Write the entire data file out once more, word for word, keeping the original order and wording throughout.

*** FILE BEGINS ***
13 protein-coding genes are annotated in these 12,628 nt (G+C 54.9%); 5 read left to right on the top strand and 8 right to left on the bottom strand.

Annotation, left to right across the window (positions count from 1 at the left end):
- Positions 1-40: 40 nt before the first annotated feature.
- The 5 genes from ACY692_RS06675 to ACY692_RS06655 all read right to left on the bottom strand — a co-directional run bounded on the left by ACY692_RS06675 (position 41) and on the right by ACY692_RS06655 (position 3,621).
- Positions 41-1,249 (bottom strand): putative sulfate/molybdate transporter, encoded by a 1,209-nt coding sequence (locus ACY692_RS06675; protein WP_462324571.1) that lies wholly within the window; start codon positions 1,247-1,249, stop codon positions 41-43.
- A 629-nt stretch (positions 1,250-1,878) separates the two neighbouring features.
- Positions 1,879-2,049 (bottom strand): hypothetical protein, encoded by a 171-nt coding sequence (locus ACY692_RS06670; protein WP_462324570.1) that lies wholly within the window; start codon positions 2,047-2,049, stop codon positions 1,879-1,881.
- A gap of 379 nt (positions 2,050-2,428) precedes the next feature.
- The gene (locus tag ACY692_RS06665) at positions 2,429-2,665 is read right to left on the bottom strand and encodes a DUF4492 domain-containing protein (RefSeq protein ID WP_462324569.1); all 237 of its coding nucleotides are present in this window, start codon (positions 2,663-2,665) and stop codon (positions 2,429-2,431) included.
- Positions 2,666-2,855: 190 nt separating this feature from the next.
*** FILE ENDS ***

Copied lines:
13 protein-coding genes are annotated in these 12,628 nt (G+C 54.9%); 5 read left to right on the top strand and 8 right to left on the bottom strand.

Annotation, left to right across the window (positions count from 1 at the left end):
- Positions 1-40: 40 nt before the first annotated feature.
- The 5 genes from ACY692_RS06675 to ACY692_RS06655 all read right to left on the bottom strand — a co-directional run bounded on the left by ACY692_RS06675 (position 41) and on the right by ACY692_RS06655 (position 3,621).
- Positions 41-1,249 (bottom strand): putative sulfate/molybdate transporter, encoded by a 1,209-nt coding sequence (locus ACY692_RS06675; protein WP_462324571.1) that lies wholly within the window; start codon positions 1,247-1,249, stop codon positions 41-43.
- A 629-nt stretch (positions 1,250-1,878) separates the two neighbouring features.
- Positions 1,879-2,049 (bottom strand): hypothetical protein, encoded by a 171-nt coding sequence (locus ACY692_RS06670; protein WP_462324570.1) that lies wholly within the window; start codon positions 2,047-2,049, stop codon positions 1,879-1,881.
- A gap of 379 nt (positions 2,050-2,428) precedes the next feature.
- The gene (locus tag ACY692_RS06665) at positions 2,429-2,665 is read right to left on the bottom strand and encodes a DUF4492 domain-containing protein (RefSeq protein ID WP_462324569.1); all 237 of its coding nucleotides are present in this window, start codon (positions 2,663-2,665) and stop codon (positions 2,429-2,431) included.
- Positions 2,666-2,855: 190 nt separating this feature from the next.